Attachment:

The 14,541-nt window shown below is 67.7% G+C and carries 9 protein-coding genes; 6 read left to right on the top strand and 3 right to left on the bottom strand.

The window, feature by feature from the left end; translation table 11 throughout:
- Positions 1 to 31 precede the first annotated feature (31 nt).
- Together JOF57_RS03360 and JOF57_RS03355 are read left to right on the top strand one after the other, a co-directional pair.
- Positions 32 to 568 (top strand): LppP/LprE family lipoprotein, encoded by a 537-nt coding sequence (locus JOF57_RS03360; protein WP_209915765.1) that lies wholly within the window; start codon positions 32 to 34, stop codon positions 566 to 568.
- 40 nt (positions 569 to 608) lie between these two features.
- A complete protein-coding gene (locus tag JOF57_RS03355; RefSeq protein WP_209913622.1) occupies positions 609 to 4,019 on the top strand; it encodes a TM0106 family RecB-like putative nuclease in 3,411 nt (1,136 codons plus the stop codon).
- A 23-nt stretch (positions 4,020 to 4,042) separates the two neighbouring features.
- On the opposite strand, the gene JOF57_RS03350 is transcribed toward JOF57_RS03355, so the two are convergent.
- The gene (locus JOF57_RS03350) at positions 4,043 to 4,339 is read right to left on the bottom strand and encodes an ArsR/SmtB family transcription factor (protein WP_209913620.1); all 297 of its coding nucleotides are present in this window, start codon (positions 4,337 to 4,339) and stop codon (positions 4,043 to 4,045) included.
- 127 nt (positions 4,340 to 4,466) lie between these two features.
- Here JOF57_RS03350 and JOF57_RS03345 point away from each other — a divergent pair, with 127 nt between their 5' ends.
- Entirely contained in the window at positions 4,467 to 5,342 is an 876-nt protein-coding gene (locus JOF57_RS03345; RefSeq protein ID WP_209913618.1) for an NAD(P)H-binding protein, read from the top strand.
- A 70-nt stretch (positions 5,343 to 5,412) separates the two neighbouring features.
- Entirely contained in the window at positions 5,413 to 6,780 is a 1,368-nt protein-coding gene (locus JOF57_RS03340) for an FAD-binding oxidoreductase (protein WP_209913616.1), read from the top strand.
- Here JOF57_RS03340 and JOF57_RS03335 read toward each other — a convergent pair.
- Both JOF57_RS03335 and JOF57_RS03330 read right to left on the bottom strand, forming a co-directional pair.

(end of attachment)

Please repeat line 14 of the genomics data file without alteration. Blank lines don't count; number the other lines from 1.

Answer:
- A 70-nt stretch (positions 5,343 to 5,412) separates the two neighbouring features.